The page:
At 0853, the recorded weather at the David Wayne Hooks Memorial Airport, near Houston, Texas, was: Wind calm; visibility 9 statute miles; sky condition clear; temperature 15° C; dew point 15° C; altimeter 30.08 inches of mercury.

At 0853, the recorded weather at the Sugar Land Regional Airport, near Houston, Texas, was: Wind calm; visibility 10 statute miles; sky condition clear; temperature 16° C; dew point 14° C; altimeter 30.08 inches of mercury.

The recorded local temperature and dew point data near the time of the engine power loss was plotted on a carburetor icing chart. The charted data showed that the weather in the area was conducive to serious icing at any power to moderate icing at cruise power/serious icing at descent power.

The Pilot's Handbook of Aeronautical Knowledge, in part, states:

When conditions are conducive to carburetor icing during flight, periodic checks should be made to detect its presence. If detected, full carburetor heat should be applied immediately, and it should be left in the ON position until you are certain that all the ice has been removed. If ice is present, applying partial heat or leaving heat on for an insufficient time might aggravate the situation. In extreme cases of carburetor icing, even after the ice has been removed, full carburetor heat should be used to prevent further ice formation. A carburetor temperature gauge, if installed, is very useful in determining when to use carburetor heat.

Pilot Information

Certificate: Flight Instructor; Commercial
Age: 83, Male
Airplane Rating(s): Multi-engine Land; Single-engine Land
Seat Occupied: Left
Other Aircraft Rating(s): Helicopter
Restraint Used: 3-point
Instrument Rating(s): Airplane; Helicopter
Second Pilot Present: No
Instructor Rating(s): Airplane Multi-engine; Airplane Single-engine; Instrument Airplane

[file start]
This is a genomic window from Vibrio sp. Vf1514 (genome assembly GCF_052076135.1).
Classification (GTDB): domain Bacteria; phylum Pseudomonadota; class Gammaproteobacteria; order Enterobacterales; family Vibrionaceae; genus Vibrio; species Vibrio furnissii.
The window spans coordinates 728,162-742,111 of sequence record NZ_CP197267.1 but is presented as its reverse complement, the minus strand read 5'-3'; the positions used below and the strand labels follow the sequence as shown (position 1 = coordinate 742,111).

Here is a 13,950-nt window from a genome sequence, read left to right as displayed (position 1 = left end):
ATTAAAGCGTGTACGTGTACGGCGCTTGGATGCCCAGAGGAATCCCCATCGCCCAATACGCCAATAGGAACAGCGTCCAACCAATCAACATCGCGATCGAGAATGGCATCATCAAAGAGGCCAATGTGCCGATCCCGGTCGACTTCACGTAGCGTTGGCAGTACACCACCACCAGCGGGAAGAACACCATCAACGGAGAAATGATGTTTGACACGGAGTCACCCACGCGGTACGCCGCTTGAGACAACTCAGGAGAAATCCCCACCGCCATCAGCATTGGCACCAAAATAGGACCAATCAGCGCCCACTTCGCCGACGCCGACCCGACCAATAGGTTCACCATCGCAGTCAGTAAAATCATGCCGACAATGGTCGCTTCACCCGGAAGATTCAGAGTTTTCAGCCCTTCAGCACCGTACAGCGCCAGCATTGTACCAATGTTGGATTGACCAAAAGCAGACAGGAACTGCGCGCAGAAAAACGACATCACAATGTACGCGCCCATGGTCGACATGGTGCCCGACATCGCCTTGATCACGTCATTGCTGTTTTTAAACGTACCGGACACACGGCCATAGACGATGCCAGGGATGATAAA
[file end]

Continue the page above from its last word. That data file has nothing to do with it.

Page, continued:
Toxicology Performed: No
Medical Certification: Class 3 With Waivers/Limitations
Last FAA Medical Exam: 01/18/2017
Occupational Pilot: No
Last Flight Review or Equivalent: 01/29/2017
Flight Time:   6300 hours (Total, all aircraft), 1500 hours (Total, this make and model), 5500 hours (Pilot In Command, all aircraft), 17 hours (Last 90 days, all aircraft), 2 hours (Last 30 days, all aircraft), 1 hours (Last 24 hours, all aircraft)

Aircraft and Owner/Operator Information

Aircraft Make: CESSNA
Registration: N3973L
Model/Series: 172 G
Aircraft Category: Airplane
Year of Manufacture: 1966
Amateur Built: No
Airworthiness Certificate: Normal
Serial Number: 17254142
Landing Gear Type: Tricycle
Seats: 4
Date/Type of Last Inspection: 07/20/2018, Annual
Certified Max Gross Wt.: 2300 lbs
Time Since Last Inspection:
Engines: 1 Reciprocating
Airframe Total Time: 3006.8 Hours as of last inspection
Engine Manufacturer: Continental
ELT: Installed, not activated
Engine Model/Series: O-300-D
Registered Owner: IFR Flyers LLC
Rated Power: 150 hp
Operator: On file
Operating Certificate(s) Held: None

Meteorological Information and Flight Plan

Conditions at Accident Site: Visual Conditions
Condition of Light: Day
Observation Facility, Elevation: KTME, 168 ft msl
Distance from Accident Site: 12 Nautical Miles
Observation Time: 0915 CDT
Direction from Accident Site: 263°
Lowest Cloud Condition: Clear
Visibility:  10 Miles
Lowest Ceiling: None
Visibility (RVR):
Wind Speed/Gusts: Calm /
Turbulence Type Forecast/Actual: /
Wind Direction:
Turbulence Severity Forecast/Actual: /
Altimeter Setting: 30.1 inches Hg
Temperature/Dew Point: 18°C / 16°C
Precipitation and Obscuration: No Obscuration; No Precipitation
Departure Point: Houston, TX (IWS)
Type of Flight Plan Filed: None
Destination: Houston, TX (IWS)
Type of Clearance: None
Departure Time:  CDT
Type of Airspace:

Airport Information


Airport: WEST HOUSTON (IWS)
Runway Surface Type: Asphalt
Airport Elevation: 111 ft
Runway Surface Condition: Unknown
Runway Used: 15
IFR Approach: None
Runway Length/Width: 3953 ft / 75 ft
VFR Approach/Landing: Forced Landing 

Wreckage and Impact Information


Crew Injuries: 1 None
Aircraft Damage: Substantial
Passenger Injuries: 2 None
Aircraft Fire: None
Ground Injuries: N/A
Aircraft Explosion: None
Total Injuries: 3 None
Latitude, Longitude:  29.823611, -95.675556 (est)